Born in St. Charles, Missouri, Jennifer is the youngest child with three older brothers. Her mother was delighted to do girly things indoors instead of watching boys’ sporting events in all types of weather. Jennifer won that first pageant and went on to win many more. As a child, she competed in both glitzy and natural pageants. In a natural pageant, no makeup is allowed except lip gloss and mascara. Several glitzy pageants were featured on The Learning Channel’s Toddlers and Tiaras. “Big hair and lots of makeup,” Jennifer says.
When she was five years old she was entered in the Little Miss North America pageant. She really wanted to win because the prize was a big teddy bear. When she won she asked her mother if she could be Miss America.
She got into cheerleading and soon was competing in the sport. Every weekend she was either in a cheer competition or a pageant. She is quick to say that her mother was never a stage mom. “She always asked me if I really wanted to do it,” Jennifer explains.
From ages 12 to 15, Jennifer competed in the Miss Missouri Teen USA. The USA organization differs from Miss America in that it doesn’t have a talent component. She was in the top five her last year competing in the USA organization.
Then she decided to take a break and stayed out of the pageant scene her junior and senior years of high school.
Jennifer’s freshman year at St. Louis University was something of a blur. She was determined to pursue her dream of becoming Miss America while taking 18 credit hours a semester toward a double major of Communications and Psychology and holding down three jobs. Oh! And she was on the cheer team for the university. She finally dropped her double major and graduated with a Bachelor’s Degree in Communications in May 2016.
Each summer throughout her college years, Jennifer participated in the Missouri pageant, climbing the ladder from being in the top 10 to first runner-up and finally winning the crown in June 2017.
It was Father’s Day Weekend. “I told my father it was the best gift I could give him,” Jennifer says. She remembers signing papers and being given the “rules” of being Miss Missouri.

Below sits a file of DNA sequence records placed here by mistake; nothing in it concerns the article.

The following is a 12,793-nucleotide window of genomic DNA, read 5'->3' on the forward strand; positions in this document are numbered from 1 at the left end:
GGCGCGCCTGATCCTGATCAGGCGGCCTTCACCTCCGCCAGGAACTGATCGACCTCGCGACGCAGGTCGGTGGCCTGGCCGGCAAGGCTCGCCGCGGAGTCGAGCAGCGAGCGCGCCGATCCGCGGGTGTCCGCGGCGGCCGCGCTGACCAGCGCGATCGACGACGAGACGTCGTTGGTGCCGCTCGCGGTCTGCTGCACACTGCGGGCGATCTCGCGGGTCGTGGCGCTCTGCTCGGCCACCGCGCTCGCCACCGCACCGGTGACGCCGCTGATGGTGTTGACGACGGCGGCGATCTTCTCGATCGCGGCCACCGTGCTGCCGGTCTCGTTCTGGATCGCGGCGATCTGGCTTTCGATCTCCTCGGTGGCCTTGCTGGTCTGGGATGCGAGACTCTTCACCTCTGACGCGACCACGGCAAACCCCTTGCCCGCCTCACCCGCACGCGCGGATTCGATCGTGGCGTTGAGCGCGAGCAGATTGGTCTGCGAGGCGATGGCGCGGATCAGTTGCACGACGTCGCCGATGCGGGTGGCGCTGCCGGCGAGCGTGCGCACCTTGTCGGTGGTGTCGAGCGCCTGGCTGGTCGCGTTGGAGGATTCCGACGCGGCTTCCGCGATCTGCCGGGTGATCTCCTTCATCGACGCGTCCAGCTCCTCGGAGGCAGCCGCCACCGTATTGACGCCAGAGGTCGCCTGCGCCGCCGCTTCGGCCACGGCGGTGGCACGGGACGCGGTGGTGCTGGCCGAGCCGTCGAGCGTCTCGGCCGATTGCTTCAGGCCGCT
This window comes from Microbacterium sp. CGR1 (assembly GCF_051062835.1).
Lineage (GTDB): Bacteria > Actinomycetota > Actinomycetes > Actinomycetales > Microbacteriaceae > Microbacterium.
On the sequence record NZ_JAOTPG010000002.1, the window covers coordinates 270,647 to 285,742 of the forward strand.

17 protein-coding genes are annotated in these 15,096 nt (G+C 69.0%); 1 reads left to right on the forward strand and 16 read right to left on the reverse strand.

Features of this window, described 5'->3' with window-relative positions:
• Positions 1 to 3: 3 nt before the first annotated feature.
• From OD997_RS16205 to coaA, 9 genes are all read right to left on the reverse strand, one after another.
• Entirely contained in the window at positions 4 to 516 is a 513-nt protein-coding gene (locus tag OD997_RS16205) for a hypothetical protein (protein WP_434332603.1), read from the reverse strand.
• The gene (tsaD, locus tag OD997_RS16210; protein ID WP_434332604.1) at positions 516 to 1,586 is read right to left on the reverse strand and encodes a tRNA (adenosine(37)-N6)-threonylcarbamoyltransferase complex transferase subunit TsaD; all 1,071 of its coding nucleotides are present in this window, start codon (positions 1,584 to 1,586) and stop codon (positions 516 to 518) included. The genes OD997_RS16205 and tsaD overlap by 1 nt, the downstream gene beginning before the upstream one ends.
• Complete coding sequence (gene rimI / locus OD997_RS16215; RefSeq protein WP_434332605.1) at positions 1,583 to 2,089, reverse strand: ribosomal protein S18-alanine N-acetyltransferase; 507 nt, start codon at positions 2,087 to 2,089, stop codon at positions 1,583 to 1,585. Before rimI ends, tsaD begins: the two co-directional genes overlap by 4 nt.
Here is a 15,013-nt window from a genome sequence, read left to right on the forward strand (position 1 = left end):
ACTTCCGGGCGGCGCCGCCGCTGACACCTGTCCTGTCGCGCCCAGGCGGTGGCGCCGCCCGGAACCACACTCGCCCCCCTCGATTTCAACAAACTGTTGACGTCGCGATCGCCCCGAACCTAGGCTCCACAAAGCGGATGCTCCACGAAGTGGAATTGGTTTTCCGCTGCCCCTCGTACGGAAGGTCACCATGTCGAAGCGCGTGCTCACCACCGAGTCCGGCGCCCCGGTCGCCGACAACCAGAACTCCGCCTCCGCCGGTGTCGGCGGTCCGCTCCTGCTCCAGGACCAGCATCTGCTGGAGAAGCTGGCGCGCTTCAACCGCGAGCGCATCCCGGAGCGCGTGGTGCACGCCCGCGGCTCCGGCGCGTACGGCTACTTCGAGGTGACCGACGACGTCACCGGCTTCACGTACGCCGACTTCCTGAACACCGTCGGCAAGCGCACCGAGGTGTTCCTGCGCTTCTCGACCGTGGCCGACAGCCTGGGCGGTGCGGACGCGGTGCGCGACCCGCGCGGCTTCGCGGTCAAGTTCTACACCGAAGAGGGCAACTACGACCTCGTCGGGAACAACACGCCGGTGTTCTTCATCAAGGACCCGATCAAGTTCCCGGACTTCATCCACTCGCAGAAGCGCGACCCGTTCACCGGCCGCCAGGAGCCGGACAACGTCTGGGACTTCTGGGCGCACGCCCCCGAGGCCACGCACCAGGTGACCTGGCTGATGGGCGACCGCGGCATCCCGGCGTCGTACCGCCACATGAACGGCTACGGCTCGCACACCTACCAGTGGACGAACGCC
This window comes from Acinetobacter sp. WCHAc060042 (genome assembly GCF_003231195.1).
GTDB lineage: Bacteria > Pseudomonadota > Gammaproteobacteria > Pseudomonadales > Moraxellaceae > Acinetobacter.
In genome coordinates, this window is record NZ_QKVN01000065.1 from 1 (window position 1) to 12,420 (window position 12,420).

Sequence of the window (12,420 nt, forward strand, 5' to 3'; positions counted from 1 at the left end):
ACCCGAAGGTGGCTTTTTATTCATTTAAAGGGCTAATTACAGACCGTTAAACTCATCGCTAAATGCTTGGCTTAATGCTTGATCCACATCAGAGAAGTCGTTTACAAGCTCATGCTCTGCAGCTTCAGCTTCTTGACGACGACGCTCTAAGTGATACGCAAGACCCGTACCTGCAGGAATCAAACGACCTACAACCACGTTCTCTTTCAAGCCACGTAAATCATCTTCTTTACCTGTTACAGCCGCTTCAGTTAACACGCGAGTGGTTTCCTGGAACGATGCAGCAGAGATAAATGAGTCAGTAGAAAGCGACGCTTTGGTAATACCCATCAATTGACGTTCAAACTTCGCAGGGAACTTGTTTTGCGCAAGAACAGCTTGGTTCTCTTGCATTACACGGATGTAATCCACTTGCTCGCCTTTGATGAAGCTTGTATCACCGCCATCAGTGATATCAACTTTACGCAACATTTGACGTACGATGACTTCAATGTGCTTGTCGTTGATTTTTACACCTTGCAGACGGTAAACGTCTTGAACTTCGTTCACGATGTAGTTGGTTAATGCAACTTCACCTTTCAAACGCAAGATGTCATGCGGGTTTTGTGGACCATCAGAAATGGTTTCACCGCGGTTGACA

After attending a party hosted by the Miss Missouri Organization later that evening, Jennifer was whisked away. She wasn’t even allowed to pack her clothes—everything was being done for her. She was introduced to Robbie and Cara Miller, who would be her host family for the next year. She was shown her bedroom at the Miller home—which she immediately named the Miss Missouri room—where she stayed awake all night, too excited to sleep.
For the next three months, Jennifer “hit the ground running.” She had been given a budget for all the clothes she would need for appearances and the pageant. She loved the gown she had worn for the state pageant so she decided to wear it again for the Miss America contest. She had an official headshot taken, practiced her talent and made appearances to promote her platform.
Jennifer said her defining moment was when she was asked to talk about her platform at the annual Speak Hard youth conference in Jefferson City. High school students from around the state comprised the audience. She talked about feeling different because of her race and about her brother, who is gay. After her speech, one of the adult chaperones asked to talk privately. The man said her talk, which included mentioning her brother, changed his mind about same-sex marriage. He said he realized one’s lifestyle should not take away human rights. Jennifer stood there stunned. She had always said if she could change just one person’s life… and she just had.
A Bollywood dance was Jennifer’s talent. She had originally taken a Bollywood dance class having been told it was good for the arms. “My brothers said my arms were so skinny that a strong gust of wind would break them,” she says, laughing.
Then she fell in love with the culture and decided to fully embrace it. She traveled back and forth to California to study under Nakul Dev Mahajan, best known as the choreographer for the television show So You Think You Can Dance. She didn’t want to offend anyone in the Indian culture, so she made sure she learned all the correct facial expressions and neck, head and hand movements.
Jennifer says she has been asked several times why she chose Bollywood as her talent since she isn’t of the culture. “The beauty of dance is that no matter where you come from, we can have a common denominator, and that is the love of dance,” Jennifer writes on her Facebook page.
Also, her platform issue is “United We Stand, Divided We Fall: Diversity Matters.”
“I believe that it is important to practice what you preach. Diversity Matters is much more than a platform for me, it is my life. Not only do I come from a diverse background, I have known the joy of embracing another culture fully,” she says on Facebook.